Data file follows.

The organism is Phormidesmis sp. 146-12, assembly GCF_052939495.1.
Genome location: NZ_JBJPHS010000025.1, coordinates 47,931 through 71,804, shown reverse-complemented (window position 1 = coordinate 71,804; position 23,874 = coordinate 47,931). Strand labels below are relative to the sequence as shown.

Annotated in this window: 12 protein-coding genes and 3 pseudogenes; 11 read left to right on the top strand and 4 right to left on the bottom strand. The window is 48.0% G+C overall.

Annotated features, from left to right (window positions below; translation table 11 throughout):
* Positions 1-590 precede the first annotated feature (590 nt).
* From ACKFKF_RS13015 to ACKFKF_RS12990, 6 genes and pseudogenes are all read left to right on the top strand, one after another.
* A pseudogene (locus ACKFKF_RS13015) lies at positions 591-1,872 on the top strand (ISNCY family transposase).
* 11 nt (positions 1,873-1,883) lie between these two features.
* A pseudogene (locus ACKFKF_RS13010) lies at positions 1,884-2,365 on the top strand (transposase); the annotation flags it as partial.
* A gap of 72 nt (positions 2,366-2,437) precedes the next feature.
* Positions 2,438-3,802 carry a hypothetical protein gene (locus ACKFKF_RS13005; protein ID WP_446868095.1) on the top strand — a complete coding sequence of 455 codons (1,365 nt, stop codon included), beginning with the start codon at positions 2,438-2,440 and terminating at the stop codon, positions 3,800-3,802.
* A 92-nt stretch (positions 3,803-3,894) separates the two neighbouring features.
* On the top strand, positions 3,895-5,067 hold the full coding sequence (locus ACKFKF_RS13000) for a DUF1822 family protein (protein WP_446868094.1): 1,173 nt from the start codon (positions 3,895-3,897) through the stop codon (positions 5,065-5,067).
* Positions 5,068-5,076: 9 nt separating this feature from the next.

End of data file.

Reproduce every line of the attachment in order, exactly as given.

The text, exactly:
The organism is Phormidesmis sp. 146-12, assembly GCF_052939495.1.
Genome location: NZ_JBJPHS010000025.1, coordinates 47,931 through 71,804, shown reverse-complemented (window position 1 = coordinate 71,804; position 23,874 = coordinate 47,931). Strand labels below are relative to the sequence as shown.

Annotated in this window: 12 protein-coding genes and 3 pseudogenes; 11 read left to right on the top strand and 4 right to left on the bottom strand. The window is 48.0% G+C overall.

Annotated features, from left to right (window positions below; translation table 11 throughout):
* Positions 1-590 precede the first annotated feature (590 nt).
* From ACKFKF_RS13015 to ACKFKF_RS12990, 6 genes and pseudogenes are all read left to right on the top strand, one after another.
* A pseudogene (locus ACKFKF_RS13015) lies at positions 591-1,872 on the top strand (ISNCY family transposase).
* 11 nt (positions 1,873-1,883) lie between these two features.
* A pseudogene (locus ACKFKF_RS13010) lies at positions 1,884-2,365 on the top strand (transposase); the annotation flags it as partial.
* A gap of 72 nt (positions 2,366-2,437) precedes the next feature.
* Positions 2,438-3,802 carry a hypothetical protein gene (locus ACKFKF_RS13005; protein ID WP_446868095.1) on the top strand — a complete coding sequence of 455 codons (1,365 nt, stop codon included), beginning with the start codon at positions 2,438-2,440 and terminating at the stop codon, positions 3,800-3,802.
* A 92-nt stretch (positions 3,803-3,894) separates the two neighbouring features.
* On the top strand, positions 3,895-5,067 hold the full coding sequence (locus ACKFKF_RS13000) for a DUF1822 family protein (protein WP_446868094.1): 1,173 nt from the start codon (positions 3,895-3,897) through the stop codon (positions 5,065-5,067).
* Positions 5,068-5,076: 9 nt separating this feature from the next.